Undergraduate scholarships

  • Honours Scholarships for 4th Year
    Honours scholarships are for new or continuing students intending to enrol in an Honours program at The University of Sydney for the following year.
    Honours Scholarships are awarded on the basis of academic merit and personal attributes such as leadership and creativity.
  • Sir William McMillan Awards (History)
    Available either to full-time postgraduate students enrolled in the Department of History or undergraduate students enrolled as candidates for the degree of Bachelor of Arts in History IV Honours who are researching Australian Federal or New South Wales History 1885-1905 and who require assistance with travel or research costs.
  • Summer School Scholarships
    Summer and Winter School Scholarships are offered to eligible local undergraduate students who are currently enrolled. Students from other universities are welcome to apply.
    To apply for a Summer or Winter School Scholarship, you need to provide evidence of long-term educational disadvantage for two or more reasons, one of which is financial hardship.
  • Marion Macaulay Bequest Travel Scholarship (for 3rd year students)
    The Marion Macaulay Bequest Travel Scholarship is for or students enrolled in either the Faculty of Arts and Social Sciences or Faculty of Education & Social Work who will be undertaking studies or professional experience overseas. The proposed studies or professional experience must be approved by the Faculty concerned and count towards the applicant's degree.
  • Scholarships Office
    The Scholarships Office administers scholarships for undergraduates, postgraduate coursework and postgraduate research students. There are over 700 scholarship schemes on offer and each year the University of Sydney gives out over $65 million in scholarships.

Requesting Letters of Recommendation: Some guidelines for students
Academics often write letters of recommendation for students when they apply for scholarships, exchange programmes, internships, and jobs. A good letter of recommendation requires time and preparation. A hastily written, platitudinous letter does the recommendee no favours and reflects badly on the recommender. These are some guidelines for students requesting references.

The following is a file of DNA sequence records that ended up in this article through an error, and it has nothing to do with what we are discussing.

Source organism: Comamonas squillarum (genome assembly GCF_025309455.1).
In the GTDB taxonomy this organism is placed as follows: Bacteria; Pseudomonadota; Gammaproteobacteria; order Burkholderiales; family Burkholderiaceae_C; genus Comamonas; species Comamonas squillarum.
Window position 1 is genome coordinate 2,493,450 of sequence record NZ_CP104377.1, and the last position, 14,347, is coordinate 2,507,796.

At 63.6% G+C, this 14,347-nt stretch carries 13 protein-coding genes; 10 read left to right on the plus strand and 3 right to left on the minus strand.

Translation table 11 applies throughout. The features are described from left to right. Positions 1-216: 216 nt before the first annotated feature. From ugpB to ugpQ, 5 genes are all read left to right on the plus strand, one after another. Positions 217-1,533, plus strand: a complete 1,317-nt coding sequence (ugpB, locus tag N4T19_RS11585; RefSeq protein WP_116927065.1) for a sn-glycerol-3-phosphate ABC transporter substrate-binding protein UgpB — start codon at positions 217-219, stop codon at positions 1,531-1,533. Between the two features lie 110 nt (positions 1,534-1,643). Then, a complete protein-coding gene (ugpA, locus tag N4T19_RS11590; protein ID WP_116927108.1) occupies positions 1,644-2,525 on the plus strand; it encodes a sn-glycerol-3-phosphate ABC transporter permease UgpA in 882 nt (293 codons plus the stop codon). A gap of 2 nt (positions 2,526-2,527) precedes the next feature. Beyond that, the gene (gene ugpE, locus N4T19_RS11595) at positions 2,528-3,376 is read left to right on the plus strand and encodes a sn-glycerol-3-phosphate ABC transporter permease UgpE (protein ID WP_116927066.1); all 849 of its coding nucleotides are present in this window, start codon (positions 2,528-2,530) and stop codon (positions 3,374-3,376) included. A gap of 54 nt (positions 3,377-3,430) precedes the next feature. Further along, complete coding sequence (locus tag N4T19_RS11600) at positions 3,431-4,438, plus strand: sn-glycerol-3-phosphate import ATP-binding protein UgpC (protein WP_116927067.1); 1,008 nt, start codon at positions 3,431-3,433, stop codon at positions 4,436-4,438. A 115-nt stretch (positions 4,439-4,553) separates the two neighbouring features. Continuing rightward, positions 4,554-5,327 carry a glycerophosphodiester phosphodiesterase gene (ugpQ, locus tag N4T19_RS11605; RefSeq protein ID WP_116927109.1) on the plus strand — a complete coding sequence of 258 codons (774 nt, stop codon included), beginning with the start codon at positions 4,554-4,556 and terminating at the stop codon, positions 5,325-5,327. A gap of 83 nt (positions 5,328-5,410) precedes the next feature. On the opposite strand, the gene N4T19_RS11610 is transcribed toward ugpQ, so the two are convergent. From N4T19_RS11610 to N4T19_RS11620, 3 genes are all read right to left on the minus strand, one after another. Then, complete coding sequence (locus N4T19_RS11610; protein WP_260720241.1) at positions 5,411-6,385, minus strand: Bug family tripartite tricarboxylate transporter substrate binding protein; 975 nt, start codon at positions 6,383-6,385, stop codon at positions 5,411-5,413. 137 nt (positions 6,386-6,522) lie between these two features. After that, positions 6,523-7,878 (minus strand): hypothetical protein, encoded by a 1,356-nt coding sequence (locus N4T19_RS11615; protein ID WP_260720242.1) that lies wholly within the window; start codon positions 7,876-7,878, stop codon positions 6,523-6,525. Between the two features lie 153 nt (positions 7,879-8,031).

• Choose recommenders who know you in a capacity relevant to the purpose of the recommendation. If you are applying for a PhD scholarship, approach people who are familiar with advanced study you have done (say at honours level) rather than someone who taught you in a first-year unit.
  • Explain the purpose – and form of the recommendation. What is required? A full letter? A multiple-choice form? Print out the scholarship criteria or job description and give this to your recommender.
  • If what you are applying for requires a personal statement from you, give your recommender a draft of it, so that you and the person writing for you are ‘on the same page’.
  • Provide your recommenders with as much relevant information as you can, such as a CV and an academic transcript. Offer to give them copies of the essays they gave you high marks for last year or the year before (ideally with their comments on). The more specific they can be about your distinctive brand of accomplishment, the better.
  • Fill out any forms as completely as possible. Don’t leave it to the recommender to write in your full name, email address and phone number. They may not know this information, and this could cause delays.
  • Give your recommender a stamped, addressed envelope for the letter. They may be writing it from home, not putting it in the university mail. Few organizations accept emailed references.
  • Thank your recommenders and let them know the outcome of your application. We want to know how you do!